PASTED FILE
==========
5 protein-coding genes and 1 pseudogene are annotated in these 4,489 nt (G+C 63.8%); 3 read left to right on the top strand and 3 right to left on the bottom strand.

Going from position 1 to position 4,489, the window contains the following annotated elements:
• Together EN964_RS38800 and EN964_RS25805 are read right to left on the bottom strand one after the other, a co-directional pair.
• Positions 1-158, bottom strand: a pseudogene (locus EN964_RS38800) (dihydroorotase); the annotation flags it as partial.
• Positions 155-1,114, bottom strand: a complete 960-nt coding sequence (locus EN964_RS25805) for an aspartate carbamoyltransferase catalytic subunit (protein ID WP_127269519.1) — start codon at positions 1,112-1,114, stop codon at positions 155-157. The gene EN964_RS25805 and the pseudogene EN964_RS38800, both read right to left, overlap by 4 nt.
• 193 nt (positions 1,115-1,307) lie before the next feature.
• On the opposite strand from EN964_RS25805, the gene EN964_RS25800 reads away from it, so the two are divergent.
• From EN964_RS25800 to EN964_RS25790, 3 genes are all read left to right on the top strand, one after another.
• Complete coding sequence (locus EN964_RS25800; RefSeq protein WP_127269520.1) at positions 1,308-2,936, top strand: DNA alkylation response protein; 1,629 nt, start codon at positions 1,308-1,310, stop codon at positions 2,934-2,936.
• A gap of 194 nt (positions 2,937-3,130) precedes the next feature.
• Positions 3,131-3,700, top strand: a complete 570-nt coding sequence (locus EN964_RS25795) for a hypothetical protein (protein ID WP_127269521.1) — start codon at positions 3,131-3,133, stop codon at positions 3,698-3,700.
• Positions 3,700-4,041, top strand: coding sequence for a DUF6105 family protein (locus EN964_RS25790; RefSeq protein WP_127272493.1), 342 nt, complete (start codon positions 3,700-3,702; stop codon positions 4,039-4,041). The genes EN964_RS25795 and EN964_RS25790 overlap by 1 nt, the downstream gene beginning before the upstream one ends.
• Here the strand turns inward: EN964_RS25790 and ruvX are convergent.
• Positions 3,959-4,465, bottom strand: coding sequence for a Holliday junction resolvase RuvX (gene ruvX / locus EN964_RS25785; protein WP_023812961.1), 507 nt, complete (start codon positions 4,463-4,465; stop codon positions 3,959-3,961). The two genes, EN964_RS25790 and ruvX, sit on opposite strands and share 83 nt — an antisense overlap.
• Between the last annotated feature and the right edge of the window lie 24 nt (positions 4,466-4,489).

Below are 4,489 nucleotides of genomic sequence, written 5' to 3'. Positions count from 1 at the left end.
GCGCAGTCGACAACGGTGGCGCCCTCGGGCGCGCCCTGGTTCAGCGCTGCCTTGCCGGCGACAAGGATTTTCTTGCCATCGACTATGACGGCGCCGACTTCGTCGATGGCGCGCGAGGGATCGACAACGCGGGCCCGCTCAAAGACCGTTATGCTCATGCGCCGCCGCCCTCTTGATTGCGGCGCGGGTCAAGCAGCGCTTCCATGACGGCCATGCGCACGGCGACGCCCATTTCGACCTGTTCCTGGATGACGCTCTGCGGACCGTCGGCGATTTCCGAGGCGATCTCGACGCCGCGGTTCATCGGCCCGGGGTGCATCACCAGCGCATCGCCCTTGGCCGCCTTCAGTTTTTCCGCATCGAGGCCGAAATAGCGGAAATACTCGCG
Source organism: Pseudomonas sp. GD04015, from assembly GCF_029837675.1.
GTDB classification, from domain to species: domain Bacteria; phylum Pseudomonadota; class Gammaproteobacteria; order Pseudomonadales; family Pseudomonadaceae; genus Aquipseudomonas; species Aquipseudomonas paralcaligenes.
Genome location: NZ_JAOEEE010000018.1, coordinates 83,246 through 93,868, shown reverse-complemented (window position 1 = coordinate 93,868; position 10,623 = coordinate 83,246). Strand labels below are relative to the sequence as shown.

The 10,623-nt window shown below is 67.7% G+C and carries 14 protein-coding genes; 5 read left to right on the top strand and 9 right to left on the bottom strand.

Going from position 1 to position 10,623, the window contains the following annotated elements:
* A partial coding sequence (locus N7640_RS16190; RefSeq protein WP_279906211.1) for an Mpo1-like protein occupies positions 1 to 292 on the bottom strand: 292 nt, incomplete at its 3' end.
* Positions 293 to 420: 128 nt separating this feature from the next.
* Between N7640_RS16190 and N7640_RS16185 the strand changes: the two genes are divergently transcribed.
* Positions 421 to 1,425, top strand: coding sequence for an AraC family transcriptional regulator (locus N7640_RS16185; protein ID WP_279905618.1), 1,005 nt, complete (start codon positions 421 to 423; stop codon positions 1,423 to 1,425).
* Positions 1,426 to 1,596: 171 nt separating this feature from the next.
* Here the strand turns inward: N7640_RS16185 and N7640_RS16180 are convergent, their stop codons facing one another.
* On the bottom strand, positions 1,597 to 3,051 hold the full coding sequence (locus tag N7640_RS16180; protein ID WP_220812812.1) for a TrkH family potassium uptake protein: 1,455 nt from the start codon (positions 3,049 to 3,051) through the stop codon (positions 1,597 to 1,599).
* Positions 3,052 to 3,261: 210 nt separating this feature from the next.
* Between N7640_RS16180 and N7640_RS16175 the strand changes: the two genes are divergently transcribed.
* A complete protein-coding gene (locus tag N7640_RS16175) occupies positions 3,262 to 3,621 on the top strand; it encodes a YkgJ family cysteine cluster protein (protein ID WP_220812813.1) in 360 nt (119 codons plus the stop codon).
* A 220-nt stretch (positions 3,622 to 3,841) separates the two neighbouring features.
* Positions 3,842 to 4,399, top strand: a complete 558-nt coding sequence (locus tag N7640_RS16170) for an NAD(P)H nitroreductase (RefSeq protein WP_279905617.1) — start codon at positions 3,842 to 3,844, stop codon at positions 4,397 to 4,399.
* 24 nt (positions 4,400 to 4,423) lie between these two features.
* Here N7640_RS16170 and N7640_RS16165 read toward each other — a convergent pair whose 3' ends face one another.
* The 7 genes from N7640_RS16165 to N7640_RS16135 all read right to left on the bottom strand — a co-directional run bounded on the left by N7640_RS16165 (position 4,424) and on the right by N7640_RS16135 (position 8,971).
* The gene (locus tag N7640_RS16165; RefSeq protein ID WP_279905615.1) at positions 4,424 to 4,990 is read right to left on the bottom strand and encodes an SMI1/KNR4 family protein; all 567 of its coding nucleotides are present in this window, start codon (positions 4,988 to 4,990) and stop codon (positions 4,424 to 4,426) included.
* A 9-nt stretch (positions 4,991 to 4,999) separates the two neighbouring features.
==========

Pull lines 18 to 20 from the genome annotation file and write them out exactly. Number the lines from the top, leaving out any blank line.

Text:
Source organism: Pseudomonas sp. GD04015, from assembly GCF_029837675.1.
GTDB classification, from domain to species: domain Bacteria; phylum Pseudomonadota; class Gammaproteobacteria; order Pseudomonadales; family Pseudomonadaceae; genus Aquipseudomonas; species Aquipseudomonas paralcaligenes.
Genome location: NZ_JAOEEE010000018.1, coordinates 83,246 through 93,868, shown reverse-complemented (window position 1 = coordinate 93,868; position 10,623 = coordinate 83,246). Strand labels below are relative to the sequence as shown.